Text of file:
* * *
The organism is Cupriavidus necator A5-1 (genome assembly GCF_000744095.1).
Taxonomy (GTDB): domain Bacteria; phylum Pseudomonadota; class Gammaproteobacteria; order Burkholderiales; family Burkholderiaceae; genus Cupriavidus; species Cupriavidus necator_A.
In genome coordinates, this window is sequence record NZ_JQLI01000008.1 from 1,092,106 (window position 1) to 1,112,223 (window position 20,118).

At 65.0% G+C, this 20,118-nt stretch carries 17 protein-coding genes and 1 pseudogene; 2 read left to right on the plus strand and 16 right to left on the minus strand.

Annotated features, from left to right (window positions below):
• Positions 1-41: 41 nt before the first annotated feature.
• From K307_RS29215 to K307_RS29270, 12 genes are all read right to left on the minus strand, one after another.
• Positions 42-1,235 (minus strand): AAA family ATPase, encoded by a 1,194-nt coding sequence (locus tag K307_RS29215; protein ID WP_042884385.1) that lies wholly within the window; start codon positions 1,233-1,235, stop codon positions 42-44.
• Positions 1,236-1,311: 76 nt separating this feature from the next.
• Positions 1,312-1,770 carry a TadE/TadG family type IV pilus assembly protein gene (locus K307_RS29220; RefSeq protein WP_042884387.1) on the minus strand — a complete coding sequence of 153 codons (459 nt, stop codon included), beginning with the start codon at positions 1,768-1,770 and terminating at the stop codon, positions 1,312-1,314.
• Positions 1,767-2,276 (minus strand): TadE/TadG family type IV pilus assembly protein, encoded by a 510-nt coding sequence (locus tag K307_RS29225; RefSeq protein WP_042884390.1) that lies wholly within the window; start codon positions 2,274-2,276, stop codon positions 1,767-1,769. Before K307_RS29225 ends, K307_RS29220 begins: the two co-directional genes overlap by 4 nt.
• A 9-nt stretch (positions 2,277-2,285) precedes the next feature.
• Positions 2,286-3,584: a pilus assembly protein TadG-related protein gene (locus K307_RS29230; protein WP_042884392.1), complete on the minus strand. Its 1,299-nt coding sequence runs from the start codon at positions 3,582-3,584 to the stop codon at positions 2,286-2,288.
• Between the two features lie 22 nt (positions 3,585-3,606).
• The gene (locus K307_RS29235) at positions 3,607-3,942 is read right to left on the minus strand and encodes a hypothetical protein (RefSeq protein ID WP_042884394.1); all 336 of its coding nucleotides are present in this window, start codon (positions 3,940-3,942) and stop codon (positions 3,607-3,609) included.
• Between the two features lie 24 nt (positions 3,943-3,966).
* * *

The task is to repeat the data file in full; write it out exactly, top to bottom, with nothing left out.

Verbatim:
The organism is Cupriavidus necator A5-1 (genome assembly GCF_000744095.1).
Taxonomy (GTDB): domain Bacteria; phylum Pseudomonadota; class Gammaproteobacteria; order Burkholderiales; family Burkholderiaceae; genus Cupriavidus; species Cupriavidus necator_A.
In genome coordinates, this window is sequence record NZ_JQLI01000008.1 from 1,092,106 (window position 1) to 1,112,223 (window position 20,118).

At 65.0% G+C, this 20,118-nt stretch carries 17 protein-coding genes and 1 pseudogene; 2 read left to right on the plus strand and 16 right to left on the minus strand.

Annotated features, from left to right (window positions below):
• Positions 1-41: 41 nt before the first annotated feature.
• From K307_RS29215 to K307_RS29270, 12 genes are all read right to left on the minus strand, one after another.
• Positions 42-1,235 (minus strand): AAA family ATPase, encoded by a 1,194-nt coding sequence (locus tag K307_RS29215; protein ID WP_042884385.1) that lies wholly within the window; start codon positions 1,233-1,235, stop codon positions 42-44.
• Positions 1,236-1,311: 76 nt separating this feature from the next.
• Positions 1,312-1,770 carry a TadE/TadG family type IV pilus assembly protein gene (locus K307_RS29220; RefSeq protein WP_042884387.1) on the minus strand — a complete coding sequence of 153 codons (459 nt, stop codon included), beginning with the start codon at positions 1,768-1,770 and terminating at the stop codon, positions 1,312-1,314.
• Positions 1,767-2,276 (minus strand): TadE/TadG family type IV pilus assembly protein, encoded by a 510-nt coding sequence (locus tag K307_RS29225; RefSeq protein WP_042884390.1) that lies wholly within the window; start codon positions 2,274-2,276, stop codon positions 1,767-1,769. Before K307_RS29225 ends, K307_RS29220 begins: the two co-directional genes overlap by 4 nt.
• A 9-nt stretch (positions 2,277-2,285) precedes the next feature.
• Positions 2,286-3,584: a pilus assembly protein TadG-related protein gene (locus K307_RS29230; protein WP_042884392.1), complete on the minus strand. Its 1,299-nt coding sequence runs from the start codon at positions 3,582-3,584 to the stop codon at positions 2,286-2,288.
• Between the two features lie 22 nt (positions 3,585-3,606).
• The gene (locus K307_RS29235) at positions 3,607-3,942 is read right to left on the minus strand and encodes a hypothetical protein (RefSeq protein ID WP_042884394.1); all 336 of its coding nucleotides are present in this window, start codon (positions 3,940-3,942) and stop codon (positions 3,607-3,609) included.
• Between the two features lie 24 nt (positions 3,943-3,966).